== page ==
20 February 2013

Congo-Kinshasa: 'Pay Back What We Have Lost' - ICTJ Report Spotlights Congolese Government's Failure to Pay Court-Ordered Reparations for Army Crimes

"Judgment Denied," a report from the International Center for Transitional Justice (ICTJ), details four military court cases in the Democratic Republic of the Congo (DRC) involving dozens of victims, egregious human rights violations, and nearly $1 million in outstanding awards owed by the government.

In every case, serious crimes were committed against civilians by members of the Congolese Army, but the government has yet to pay compensation ordered by the courts.

As the ICTJ report explains, the government's failure to act has wide implications for victims and communities in the Central African country, which has been plagued by violence for many years. Not only do victims continue to experience hardships stemming from human rights violations, but the situation has shattered their confidence in the justice system and perpetuated a climate of impunity that fuels ongoing abuses.

"Forcing the Congolese government to pay for crimes committed by the army could go far in driving desperately needed measures to prevent abuses being committed today in Eastern Congo," says Sharanjeet Parmar, head of office for ICTJ's DR Congo program.

A case examined in the report is the "Looting of Mbandaka." In early July 2005, Congolese soldiers stationed near Mbandaka looted houses and shops in the city, and carried out violent attacks against people on the street.

In 2007, the Military Court of Mbandaka confirmed the convictions of eight soldiers, including three for crimes against humanity, and ordered the government to pay victims US$126,000. These convicts have reportedly since escaped from prison, and claimants have yet to be paid any compensation.

Charlotte is one of 25 victims who brought the case to court.

She recalls how during the lootings, a group of soldiers forced their way into her home and repeatedly raped her in front of her two daughters. Trying to stop them, the girls offered the soldiers US$60 - all of the family's savings. The men took the money and left.

Today, Charlotte's life continues to be an ordeal. Having never received medical treatment for the attack, she continues to experience debilitating health problems. She also suffers shame and rejection by her community as a rape survivor. Accused of having become "a military wife," her husband threw her out of her home. She now lives in abject poverty and struggles to support her five children.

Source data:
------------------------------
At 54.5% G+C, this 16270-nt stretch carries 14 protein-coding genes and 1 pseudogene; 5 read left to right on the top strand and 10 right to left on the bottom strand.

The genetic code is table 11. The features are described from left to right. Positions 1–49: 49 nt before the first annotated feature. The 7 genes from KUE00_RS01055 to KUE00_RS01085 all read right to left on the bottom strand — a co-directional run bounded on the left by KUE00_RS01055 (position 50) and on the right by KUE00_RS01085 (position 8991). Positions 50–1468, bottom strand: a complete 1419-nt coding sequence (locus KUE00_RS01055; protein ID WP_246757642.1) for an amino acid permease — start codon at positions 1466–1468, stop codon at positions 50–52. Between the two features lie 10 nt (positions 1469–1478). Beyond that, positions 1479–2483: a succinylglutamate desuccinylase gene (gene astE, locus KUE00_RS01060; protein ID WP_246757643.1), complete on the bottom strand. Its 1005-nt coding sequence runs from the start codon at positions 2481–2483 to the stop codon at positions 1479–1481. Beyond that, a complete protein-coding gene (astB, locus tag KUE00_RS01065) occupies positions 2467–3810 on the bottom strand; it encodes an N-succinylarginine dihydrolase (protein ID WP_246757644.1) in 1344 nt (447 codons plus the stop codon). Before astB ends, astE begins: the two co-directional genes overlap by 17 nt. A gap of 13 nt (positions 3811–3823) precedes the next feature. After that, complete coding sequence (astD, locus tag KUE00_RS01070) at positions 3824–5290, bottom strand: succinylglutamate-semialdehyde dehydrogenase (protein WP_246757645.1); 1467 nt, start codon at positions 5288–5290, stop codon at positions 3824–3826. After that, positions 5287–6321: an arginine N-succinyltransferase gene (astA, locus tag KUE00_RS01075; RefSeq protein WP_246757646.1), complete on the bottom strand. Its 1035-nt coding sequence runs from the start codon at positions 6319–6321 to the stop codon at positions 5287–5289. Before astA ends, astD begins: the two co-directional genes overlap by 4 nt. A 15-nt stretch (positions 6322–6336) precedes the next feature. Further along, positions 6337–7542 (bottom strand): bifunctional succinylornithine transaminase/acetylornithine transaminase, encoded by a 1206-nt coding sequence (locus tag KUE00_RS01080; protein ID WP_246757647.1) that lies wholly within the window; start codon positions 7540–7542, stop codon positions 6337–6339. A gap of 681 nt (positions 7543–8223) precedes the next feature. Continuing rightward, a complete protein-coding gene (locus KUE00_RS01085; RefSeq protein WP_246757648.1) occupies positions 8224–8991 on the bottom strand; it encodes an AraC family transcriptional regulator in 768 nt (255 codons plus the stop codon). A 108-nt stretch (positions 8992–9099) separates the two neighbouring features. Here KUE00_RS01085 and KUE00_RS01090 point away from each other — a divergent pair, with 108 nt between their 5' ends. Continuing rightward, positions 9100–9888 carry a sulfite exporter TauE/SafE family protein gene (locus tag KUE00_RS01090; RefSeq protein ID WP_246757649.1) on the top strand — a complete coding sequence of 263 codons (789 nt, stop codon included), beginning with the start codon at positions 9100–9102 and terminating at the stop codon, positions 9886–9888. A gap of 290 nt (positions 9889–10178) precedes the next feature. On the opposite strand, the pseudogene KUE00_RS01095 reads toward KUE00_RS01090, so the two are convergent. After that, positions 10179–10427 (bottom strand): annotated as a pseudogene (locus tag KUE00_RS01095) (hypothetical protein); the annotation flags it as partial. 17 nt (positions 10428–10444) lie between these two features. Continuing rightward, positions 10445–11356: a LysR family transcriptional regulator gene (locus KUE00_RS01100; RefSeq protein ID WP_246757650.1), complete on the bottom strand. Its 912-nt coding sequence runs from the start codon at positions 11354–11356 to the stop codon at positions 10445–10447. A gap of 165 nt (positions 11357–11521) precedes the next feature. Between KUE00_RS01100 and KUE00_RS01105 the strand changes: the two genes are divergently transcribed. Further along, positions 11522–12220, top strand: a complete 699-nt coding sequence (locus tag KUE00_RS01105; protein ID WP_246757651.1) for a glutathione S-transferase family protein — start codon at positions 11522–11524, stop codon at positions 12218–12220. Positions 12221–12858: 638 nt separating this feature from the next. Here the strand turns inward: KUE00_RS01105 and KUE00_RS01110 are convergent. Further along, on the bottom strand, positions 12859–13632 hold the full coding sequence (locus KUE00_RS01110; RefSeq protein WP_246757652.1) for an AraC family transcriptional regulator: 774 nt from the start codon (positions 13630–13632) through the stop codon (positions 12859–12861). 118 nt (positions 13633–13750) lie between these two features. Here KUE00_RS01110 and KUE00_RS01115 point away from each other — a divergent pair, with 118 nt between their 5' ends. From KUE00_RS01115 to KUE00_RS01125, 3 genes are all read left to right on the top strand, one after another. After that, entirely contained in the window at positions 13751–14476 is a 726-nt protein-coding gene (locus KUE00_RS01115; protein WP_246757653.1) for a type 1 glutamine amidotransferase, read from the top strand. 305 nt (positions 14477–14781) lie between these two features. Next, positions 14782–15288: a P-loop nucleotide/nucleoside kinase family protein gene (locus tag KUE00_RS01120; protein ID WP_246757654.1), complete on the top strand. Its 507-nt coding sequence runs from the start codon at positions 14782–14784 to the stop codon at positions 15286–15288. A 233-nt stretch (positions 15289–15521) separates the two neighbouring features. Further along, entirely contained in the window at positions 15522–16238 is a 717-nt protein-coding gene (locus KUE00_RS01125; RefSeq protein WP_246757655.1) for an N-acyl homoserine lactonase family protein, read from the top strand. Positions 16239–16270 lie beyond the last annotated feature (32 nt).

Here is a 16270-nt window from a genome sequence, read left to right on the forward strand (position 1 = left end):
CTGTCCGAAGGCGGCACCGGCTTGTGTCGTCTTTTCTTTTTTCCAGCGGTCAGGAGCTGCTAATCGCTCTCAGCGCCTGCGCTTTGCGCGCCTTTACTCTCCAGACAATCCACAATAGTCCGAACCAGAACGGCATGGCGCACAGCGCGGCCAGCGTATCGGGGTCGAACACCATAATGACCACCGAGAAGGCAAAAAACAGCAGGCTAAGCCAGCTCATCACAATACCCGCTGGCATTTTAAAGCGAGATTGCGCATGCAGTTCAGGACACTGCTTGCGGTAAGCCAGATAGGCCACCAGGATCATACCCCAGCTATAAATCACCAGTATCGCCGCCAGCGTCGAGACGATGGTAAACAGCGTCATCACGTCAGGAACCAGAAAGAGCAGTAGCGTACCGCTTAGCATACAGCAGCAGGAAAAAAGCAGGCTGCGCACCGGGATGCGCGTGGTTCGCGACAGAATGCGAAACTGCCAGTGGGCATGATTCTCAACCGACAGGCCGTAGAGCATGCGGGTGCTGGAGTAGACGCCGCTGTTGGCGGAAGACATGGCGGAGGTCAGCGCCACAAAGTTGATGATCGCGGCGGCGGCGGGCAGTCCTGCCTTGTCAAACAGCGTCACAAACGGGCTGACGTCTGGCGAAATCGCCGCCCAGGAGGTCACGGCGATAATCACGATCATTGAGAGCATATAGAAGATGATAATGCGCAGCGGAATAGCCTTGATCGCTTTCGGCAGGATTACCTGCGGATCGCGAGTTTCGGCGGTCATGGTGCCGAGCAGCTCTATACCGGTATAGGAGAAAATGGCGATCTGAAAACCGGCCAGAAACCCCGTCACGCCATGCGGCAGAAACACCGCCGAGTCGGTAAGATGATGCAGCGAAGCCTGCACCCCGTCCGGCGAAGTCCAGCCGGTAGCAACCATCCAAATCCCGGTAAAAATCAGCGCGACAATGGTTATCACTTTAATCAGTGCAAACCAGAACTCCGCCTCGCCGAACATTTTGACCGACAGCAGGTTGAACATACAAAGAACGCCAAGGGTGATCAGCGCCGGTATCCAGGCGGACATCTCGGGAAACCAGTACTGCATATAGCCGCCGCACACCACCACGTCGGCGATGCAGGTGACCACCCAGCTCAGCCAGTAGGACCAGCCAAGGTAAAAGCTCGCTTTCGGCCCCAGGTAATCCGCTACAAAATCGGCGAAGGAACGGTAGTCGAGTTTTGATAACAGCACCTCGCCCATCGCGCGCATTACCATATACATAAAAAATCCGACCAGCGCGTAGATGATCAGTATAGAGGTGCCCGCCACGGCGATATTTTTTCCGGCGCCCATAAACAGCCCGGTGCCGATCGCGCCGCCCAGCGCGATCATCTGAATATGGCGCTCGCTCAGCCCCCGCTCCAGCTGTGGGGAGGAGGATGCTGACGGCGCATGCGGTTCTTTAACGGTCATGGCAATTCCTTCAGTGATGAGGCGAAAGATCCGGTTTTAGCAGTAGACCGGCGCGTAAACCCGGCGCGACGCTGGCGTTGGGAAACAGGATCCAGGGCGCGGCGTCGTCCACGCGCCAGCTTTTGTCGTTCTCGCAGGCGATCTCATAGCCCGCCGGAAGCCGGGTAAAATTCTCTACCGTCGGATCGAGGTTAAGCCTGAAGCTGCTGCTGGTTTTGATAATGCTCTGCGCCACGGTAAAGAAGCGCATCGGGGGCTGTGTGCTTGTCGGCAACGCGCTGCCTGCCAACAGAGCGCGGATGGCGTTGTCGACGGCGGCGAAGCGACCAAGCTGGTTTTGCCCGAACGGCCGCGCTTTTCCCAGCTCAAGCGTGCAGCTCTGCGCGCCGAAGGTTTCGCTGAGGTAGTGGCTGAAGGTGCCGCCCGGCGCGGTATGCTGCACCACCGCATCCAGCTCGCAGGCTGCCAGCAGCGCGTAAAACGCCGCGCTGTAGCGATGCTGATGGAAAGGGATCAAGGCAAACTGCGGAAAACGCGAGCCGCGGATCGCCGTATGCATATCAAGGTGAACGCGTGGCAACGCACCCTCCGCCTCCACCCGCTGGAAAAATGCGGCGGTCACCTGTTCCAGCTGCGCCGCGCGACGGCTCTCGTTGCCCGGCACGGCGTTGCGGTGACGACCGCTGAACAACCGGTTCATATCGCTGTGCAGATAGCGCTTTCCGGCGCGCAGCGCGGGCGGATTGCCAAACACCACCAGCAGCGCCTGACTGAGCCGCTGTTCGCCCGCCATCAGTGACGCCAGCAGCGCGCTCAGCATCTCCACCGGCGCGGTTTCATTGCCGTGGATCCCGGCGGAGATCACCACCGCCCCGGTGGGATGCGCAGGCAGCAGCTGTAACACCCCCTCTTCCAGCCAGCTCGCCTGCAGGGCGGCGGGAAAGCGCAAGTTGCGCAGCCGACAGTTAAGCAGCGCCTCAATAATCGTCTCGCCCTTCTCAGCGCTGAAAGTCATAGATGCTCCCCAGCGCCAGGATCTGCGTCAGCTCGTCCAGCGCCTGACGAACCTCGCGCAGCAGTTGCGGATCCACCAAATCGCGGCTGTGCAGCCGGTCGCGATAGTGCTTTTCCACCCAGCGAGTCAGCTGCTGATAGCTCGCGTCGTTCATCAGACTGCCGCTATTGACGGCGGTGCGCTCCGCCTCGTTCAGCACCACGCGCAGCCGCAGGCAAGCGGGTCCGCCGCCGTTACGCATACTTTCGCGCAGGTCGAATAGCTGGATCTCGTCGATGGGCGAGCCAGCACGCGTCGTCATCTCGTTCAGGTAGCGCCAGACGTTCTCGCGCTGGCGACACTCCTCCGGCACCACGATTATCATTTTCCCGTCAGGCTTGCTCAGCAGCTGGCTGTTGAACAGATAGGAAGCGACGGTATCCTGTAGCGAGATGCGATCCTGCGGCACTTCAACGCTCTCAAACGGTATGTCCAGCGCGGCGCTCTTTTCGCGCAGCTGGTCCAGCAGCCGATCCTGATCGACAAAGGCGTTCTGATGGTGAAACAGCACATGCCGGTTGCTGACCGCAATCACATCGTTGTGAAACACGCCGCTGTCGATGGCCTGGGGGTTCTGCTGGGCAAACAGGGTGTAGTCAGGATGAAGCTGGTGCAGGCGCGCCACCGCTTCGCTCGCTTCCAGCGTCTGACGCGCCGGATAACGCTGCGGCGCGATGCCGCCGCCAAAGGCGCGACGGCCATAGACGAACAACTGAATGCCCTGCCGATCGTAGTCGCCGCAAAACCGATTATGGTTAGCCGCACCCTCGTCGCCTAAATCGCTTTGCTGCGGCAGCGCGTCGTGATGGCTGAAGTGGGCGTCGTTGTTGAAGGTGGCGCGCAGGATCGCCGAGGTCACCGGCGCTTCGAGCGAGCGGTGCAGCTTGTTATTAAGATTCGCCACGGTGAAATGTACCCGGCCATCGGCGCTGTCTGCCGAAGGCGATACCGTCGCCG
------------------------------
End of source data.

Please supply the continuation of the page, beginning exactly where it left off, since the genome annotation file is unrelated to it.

The belief that the 2007 Mbandaka judgment had finally brought justice for victims is now nearly gone.

"Undertaking reparations at the national level is more urgent than ever," says Ruben Carranza, director of ICTJ's Reparative Justice program. "By implementing the judgments of its own courts, the Congolese state acknowledges what these women and their families went through. It also sends a signal to other survivors in the DRC that their rights have meaning."

"Justice Denied" recommends establishing an independent judicial mechanism to oversee payments of outstanding court-ordered reparations. It also proposes that the ministries of Justice, Budget, and Finance undertake regulatory steps immediately in order to effectuate payments, at the national and provincial level.

According to ICTJ, the international donor community must also act. The report recommends linking development aid for justice and security sectors to payment of outstanding reparations orders, and deeper institutional reforms.

"The renewed cycle of war and violence in Eastern Congo is linked to the systemic failure of the Congolese state to reform itself and protect the civilian population," explains ICTJ's Africa director, Dr. Suliman Baldo. "The international community can no longer look on. To make national reparations a reality, political support and capacity-building resources need to be offered."

The ICTJ report, available in both English and French, explains how implementing reparations payments will go far in restoring victims' trust in the law and the state. "Why have we exposed our shame and disgrace in a public process only to be abandoned without relief?" decries Charlotte. "Pay back what we have lost - we too have the right to live."

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